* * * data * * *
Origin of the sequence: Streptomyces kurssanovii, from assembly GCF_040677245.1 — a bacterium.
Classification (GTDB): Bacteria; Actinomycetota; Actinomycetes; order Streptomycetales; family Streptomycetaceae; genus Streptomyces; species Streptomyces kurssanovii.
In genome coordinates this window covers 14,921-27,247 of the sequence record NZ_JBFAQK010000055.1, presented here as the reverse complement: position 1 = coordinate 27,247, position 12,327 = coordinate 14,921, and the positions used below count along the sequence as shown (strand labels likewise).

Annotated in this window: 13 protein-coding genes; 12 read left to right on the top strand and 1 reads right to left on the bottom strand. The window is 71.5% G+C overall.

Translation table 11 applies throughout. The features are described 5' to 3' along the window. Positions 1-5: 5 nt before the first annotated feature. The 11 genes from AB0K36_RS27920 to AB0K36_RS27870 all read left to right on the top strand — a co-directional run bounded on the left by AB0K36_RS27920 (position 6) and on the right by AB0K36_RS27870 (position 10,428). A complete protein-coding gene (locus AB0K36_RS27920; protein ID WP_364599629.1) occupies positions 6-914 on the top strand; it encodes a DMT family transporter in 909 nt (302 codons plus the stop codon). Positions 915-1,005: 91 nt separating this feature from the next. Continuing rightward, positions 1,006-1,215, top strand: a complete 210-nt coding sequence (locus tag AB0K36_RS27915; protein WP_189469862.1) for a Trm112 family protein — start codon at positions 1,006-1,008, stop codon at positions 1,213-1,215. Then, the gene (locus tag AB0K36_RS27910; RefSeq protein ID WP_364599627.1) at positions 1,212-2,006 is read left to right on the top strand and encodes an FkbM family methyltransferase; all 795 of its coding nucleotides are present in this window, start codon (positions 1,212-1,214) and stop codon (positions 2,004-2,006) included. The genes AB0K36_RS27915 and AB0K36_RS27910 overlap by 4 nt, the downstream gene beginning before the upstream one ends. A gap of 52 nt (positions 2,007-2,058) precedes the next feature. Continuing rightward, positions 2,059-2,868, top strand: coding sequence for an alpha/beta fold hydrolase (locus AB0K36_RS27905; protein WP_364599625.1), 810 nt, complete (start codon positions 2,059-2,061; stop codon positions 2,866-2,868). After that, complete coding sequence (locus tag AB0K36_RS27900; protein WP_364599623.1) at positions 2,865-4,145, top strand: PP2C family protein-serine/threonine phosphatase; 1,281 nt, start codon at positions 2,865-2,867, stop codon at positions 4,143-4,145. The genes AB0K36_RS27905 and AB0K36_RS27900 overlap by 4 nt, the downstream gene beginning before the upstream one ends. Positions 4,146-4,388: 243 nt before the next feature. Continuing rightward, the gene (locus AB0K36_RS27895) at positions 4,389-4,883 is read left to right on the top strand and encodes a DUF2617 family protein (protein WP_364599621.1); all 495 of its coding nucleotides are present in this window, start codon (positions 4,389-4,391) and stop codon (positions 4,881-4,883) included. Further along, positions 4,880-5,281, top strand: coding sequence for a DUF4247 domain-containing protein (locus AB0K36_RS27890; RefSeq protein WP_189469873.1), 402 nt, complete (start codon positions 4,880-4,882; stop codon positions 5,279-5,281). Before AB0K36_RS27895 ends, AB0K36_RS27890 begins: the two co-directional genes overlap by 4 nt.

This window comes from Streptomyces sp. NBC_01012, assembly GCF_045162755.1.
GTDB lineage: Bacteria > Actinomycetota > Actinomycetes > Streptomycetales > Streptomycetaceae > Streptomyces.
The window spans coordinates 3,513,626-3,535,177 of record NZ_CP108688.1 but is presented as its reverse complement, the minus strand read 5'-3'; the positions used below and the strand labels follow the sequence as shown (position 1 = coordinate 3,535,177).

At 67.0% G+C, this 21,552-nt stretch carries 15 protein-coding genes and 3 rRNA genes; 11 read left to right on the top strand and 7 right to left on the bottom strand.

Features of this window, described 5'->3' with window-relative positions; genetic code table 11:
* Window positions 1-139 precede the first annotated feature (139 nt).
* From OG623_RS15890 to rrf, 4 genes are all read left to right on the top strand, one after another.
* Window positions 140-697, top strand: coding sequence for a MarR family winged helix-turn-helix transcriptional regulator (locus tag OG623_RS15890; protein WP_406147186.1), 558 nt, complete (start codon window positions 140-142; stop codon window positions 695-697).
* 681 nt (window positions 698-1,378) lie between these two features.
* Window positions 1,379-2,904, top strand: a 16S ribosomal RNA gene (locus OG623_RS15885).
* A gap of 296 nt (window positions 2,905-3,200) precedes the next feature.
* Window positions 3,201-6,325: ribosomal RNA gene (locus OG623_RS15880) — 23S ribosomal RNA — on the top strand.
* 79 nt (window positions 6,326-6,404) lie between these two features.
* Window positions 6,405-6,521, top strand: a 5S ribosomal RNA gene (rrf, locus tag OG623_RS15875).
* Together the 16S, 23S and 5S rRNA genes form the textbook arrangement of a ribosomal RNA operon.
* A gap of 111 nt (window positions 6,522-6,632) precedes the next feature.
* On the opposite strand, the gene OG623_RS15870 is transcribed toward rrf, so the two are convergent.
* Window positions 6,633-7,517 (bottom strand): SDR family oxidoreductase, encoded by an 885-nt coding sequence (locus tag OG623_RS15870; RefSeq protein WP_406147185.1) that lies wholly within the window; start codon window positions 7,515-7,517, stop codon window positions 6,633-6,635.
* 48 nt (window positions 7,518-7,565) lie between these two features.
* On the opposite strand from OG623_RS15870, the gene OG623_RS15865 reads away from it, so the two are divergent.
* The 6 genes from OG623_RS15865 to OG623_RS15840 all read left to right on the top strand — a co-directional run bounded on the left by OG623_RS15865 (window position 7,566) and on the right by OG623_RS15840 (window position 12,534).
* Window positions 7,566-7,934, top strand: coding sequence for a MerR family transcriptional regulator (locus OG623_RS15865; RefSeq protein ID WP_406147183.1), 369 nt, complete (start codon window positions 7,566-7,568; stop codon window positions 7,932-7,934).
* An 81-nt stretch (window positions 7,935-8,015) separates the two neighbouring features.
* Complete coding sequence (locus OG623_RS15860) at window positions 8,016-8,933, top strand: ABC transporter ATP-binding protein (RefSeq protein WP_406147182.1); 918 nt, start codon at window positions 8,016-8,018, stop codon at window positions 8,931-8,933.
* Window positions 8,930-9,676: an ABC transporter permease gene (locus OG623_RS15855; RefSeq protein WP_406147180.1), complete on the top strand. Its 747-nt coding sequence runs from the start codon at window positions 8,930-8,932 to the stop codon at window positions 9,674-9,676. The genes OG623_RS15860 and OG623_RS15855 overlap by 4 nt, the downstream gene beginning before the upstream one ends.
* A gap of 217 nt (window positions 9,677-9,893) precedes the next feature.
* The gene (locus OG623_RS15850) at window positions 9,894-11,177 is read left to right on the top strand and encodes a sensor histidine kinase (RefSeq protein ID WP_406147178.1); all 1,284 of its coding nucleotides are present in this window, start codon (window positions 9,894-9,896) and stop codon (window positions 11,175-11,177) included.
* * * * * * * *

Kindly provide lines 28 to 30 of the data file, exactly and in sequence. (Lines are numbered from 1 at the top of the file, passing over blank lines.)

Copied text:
* An 81-nt stretch (window positions 7,935-8,015) separates the two neighbouring features.
* Complete coding sequence (locus OG623_RS15860) at window positions 8,016-8,933, top strand: ABC transporter ATP-binding protein (RefSeq protein WP_406147182.1); 918 nt, start codon at window positions 8,016-8,018, stop codon at window positions 8,931-8,933.
* Window positions 8,930-9,676: an ABC transporter permease gene (locus OG623_RS15855; RefSeq protein WP_406147180.1), complete on the top strand. Its 747-nt coding sequence runs from the start codon at window positions 8,930-8,932 to the stop codon at window positions 9,674-9,676. The genes OG623_RS15860 and OG623_RS15855 overlap by 4 nt, the downstream gene beginning before the upstream one ends.